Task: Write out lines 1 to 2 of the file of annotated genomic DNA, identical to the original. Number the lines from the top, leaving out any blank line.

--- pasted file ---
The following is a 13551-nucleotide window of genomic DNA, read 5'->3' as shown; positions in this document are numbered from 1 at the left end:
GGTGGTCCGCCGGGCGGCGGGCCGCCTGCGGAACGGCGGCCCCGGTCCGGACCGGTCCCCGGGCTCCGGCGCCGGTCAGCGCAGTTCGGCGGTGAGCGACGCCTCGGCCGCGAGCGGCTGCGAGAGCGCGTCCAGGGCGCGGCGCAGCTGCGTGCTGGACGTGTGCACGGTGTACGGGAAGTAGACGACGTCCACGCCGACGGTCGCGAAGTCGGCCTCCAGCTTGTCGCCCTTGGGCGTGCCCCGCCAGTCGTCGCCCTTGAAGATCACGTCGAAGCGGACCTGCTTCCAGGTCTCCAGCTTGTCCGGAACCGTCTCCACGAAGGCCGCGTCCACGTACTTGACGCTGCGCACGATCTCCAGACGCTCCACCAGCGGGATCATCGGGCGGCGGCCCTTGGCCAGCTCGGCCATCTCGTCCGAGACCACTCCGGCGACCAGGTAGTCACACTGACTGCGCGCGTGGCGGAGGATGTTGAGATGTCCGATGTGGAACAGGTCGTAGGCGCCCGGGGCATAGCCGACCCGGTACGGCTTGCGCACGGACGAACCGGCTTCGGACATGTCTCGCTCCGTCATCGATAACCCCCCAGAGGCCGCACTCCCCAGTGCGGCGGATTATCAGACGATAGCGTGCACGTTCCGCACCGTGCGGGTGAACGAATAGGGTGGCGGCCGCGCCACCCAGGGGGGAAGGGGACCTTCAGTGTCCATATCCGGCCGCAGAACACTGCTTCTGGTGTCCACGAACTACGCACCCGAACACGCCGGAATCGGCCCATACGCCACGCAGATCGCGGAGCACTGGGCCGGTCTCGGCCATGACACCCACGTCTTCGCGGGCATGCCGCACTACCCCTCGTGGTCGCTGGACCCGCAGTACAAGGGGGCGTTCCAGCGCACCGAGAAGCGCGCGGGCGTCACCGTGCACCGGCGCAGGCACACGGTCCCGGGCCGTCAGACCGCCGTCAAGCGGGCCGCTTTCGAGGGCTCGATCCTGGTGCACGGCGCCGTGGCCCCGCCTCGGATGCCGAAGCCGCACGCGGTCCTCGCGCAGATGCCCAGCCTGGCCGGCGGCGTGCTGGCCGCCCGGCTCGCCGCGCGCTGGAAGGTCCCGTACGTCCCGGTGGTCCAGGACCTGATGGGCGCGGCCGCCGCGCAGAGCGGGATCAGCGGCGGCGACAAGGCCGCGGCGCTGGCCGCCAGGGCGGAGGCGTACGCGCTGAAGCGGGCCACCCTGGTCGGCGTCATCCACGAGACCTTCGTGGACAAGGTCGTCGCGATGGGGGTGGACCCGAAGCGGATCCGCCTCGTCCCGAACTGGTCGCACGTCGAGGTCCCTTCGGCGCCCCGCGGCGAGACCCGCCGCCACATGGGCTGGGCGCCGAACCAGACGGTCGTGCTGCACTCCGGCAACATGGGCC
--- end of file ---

The following is a 13551-nucleotide window of genomic DNA, read 5'->3' as shown; positions in this document are numbered from 1 at the left end:
GGTGGTCCGCCGGGCGGCGGGCCGCCTGCGGAACGGCGGCCCCGGTCCGGACCGGTCCCCGGGCTCCGGCGCCGGTCAGCGCAGTTCGGCGGTGAGCGACGCCTCGGCCGCGAGCGGCTGCGAGAGCGCGTCCAGGGCGCGGCGCAGCTGCGTGCTGGACGTGTGCACGGTGTACGGGAAGTAGACGACGTCCACGCCGACGGTCGCGAAGTCGGCCTCCAGCTTGTCGCCCTTGGGCGTGCCCCGCCAGTCGTCGCCCTTGAAGATCACGTCGAAGCGGACCTGCTTCCAGGTCTCCAGCTTGTCCGGAACCGTCTCCACGAAGGCCGCGTCCACGTACTTGACGCTGCGCACGATCTCCAGACGCTCCACCAGCGGGATCATCGGGCGGCGGCCCTTGGCCAGCTCGGCCATCTCGTCCGAGACCACTCCGGCGACCAGGTAGTCACACTGACTGCGCGCGTGGCGGAGGATGTTGAGATGTCCGATGTGGAACAGGTCGTAGGCGCCCGGGGCATAGCCGACCCGGTACGGCTTGCGCACGGACGAACCGGCTTCGGACATGTCTCGCTCCGTCATCGATAACCCCCCAGAGGCCGCACTCCCCAGTGCGGCGGATTATCAGACGATAGCGTGCACGTTCCGCACCGTGCGGGTGAACGAATAGGGTGGCGGCCGCGCCACCCAGGGGGGAAGGGGACCTTCAGTGTCCATATCCGGCCGCAGAACACTGCTTCTGGTGTCCACGAACTACGCACCCGAACACGCCGGAATCGGCCCATACGCCACGCAGATCGCGGAGCACTGGGCCGGTCTCGGCCATGACACCCACGTCTTCGCGGGCATGCCGCACTACCCCTCGTGGTCGCTGGACCCGCAGTACAAGGGGGCGTTCCAGCGCACCGAGAAGCGCGCGGGCGTCACCGTGCACCGGCGCAGGCACACGGTCCCGGGCCGTCAGACCGCCGTCAAGCGGGCCGCTTTCGAGGGCTCGATCCTGGTGCACGGCGCCGTGGCCCCGCCTCGGATGCCGAAGCCGCACGCGGTCCTCGCGCAGATGCCCAGCCTGGCCGGCGGCGTGCTGGCCGCCCGGCTCGCCGCGCGCTGGAAGGTCCCGTACGTCCCGGTGGTCCAGGACCTGATGGGCGCGGCCGCCGCGCAGAGCGGGATCAGCGGCGGCGACAAGGCCGCGGCGCTGGCCGCCAGGGCGGAGGCGTACGCGCTGAAGCGGGCCACCCTGGTCGGCGTCATCCACGAGACCTTCGTGGACAAGGTCGTCGCGATGGGGGTGGACCCGAAGCGGATCCGCCTCGTCCCGAACTGGTCGCACGTCGAGGTCCCTTCGGCGCCCCGCGGCGAGACCCGCCGCCACATGGGCTGGGCGCCGAACCAGACGGTCGTGCTGCACTCCGGCAACATGGGCC